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  1. How Surface Treatment Functionalizes & Activates Difficult Bonding Surfaces

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    How Surface Treatment Functionalizes Activates Difficult Bonding Surfaces

    Many secondary processes prior to decorating and bonding require strong adhesion to be successful. However, certain substrates have insufficient surface energy for creating the required bond strength. To bond these types of challenging materials, surface treatment such as plasma or corona treatment significantly improve adhesion. This article will discuss some of the most common bonding challenges and outline how surface treatment overcomes these difficulties.

    What Is the Purpose of Surface Treatment?

    Surface treatment is used to improve bonding or “functionalize” the surface of a substrate. This useful technology modifies the surface of a material in a way that allows for strong bonds to be formed between the substrate and a label, a coating, print, or adhesive. Surface treatment, such as atmospheric plasma (also called in air plasma) and corona treatment work by improving surface tension. Numerous bonding problems are successfully solved through surface treatment, even those involving elastomeric or polymeric materials.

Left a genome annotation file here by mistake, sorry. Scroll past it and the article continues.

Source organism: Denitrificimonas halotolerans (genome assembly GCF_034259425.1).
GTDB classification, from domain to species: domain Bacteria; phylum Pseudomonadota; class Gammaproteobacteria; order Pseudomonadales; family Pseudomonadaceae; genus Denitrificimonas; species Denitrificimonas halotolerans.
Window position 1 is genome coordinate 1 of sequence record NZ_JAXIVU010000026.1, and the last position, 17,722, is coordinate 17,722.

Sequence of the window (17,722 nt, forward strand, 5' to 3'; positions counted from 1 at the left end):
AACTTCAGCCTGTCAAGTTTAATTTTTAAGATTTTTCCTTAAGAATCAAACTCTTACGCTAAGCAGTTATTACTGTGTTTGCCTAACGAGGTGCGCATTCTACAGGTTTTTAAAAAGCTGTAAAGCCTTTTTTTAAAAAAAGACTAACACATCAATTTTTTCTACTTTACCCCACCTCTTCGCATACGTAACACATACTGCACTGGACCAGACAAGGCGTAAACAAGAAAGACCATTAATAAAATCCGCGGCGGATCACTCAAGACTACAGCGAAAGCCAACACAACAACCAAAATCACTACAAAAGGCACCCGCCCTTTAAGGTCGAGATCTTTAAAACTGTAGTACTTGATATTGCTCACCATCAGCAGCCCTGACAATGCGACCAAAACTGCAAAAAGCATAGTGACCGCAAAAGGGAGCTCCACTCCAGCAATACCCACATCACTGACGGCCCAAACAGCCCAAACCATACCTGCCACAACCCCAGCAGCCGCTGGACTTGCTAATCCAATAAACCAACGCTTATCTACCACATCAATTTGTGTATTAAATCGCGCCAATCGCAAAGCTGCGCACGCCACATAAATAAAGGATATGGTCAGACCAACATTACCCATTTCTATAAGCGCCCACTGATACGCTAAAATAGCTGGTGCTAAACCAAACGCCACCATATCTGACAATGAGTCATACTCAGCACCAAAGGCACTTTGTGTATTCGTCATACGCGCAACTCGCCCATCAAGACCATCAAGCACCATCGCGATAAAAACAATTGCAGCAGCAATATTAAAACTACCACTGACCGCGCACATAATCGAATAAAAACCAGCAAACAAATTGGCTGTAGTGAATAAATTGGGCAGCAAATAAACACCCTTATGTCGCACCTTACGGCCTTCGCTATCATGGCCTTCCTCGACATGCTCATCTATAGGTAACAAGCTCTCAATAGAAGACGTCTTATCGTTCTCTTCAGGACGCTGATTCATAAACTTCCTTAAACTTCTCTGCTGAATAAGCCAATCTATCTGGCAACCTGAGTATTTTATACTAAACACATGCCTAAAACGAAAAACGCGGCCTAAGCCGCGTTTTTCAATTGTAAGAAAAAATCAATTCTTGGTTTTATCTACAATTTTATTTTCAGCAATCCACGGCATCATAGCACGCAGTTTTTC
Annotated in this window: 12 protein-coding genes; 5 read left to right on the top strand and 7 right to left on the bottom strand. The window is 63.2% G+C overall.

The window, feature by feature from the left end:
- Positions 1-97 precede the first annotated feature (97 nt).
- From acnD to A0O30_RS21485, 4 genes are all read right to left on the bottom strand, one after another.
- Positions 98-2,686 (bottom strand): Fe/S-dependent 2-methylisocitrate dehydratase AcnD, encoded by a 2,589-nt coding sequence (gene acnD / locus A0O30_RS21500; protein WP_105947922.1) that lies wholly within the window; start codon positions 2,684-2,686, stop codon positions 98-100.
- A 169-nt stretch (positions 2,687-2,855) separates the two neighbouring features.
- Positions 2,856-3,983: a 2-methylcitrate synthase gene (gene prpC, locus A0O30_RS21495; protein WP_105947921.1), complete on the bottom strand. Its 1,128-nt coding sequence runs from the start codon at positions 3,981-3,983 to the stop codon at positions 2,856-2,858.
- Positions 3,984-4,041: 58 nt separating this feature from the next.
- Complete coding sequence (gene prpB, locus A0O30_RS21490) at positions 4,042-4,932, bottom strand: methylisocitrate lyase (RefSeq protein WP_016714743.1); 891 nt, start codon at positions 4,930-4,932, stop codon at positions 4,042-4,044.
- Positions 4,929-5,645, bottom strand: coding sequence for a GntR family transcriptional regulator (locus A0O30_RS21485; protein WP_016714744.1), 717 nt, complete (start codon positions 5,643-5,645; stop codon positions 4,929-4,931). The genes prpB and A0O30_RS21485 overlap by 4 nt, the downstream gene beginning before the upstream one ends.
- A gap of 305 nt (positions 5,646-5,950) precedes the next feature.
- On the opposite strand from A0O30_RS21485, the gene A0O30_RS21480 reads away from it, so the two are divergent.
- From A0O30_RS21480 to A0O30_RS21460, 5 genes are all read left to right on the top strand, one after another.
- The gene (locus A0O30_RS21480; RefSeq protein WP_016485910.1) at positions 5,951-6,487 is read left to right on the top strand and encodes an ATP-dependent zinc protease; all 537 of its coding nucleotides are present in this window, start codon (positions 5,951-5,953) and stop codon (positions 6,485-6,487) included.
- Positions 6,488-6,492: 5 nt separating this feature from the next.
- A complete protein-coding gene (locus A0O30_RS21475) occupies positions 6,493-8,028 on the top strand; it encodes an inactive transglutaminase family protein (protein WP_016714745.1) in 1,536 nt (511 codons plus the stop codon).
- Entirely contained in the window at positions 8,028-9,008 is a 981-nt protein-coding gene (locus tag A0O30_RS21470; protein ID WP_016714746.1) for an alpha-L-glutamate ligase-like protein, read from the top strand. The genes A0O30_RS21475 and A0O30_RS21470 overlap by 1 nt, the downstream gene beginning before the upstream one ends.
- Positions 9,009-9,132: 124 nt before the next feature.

printed sport bottle

    There are significant costs associated with bonding failure, including poor product field performance, excess scrap and rework, production inefficiencies, and increased quality control. Surface treatment solves virtually any bonding challenge, even when using the most difficult-to-bond materials.

    Corona and plasma surface treatment prepare materials for improved adhesion by:

    • Raising the material’s surface tension or wettability by altering the molecular properties of the surface 
    • Improving the bond strength between the applied media and the material
    • Plasma treatment provides mechanical etching and micro-cleaning, as well as elevating surface tension

    Bonding Items With More Than One Type of Material

    The power of surface treatment

    Note how the ink on the left side of the corona treated polystyrene tray fully bonds with the material, but beads up on the non treated right side.

    Materials that feature low surface energies, such as those between 20 and 40 dynes, are notoriously difficult to bond. In plastics, this includes materials such as polytetrafluoroethylene (PTFE), polypropylene, and polyethylene, polystyrene, among others. Composite materials are also challenging in bonding applications because the different materials they contain typically feature differing surface energies. 

    Achieving workable wettability of a substrate requires the surface energy of the substrate to exceed the surface tension of the media being applied. Using surface treatment to increase the substrate’s surface tension causes media to evenly flow and adhere to the material’s surface for highly improved bonding capabilities. 

    How to Activate the Surfaces of Difficult-to-Bond Materials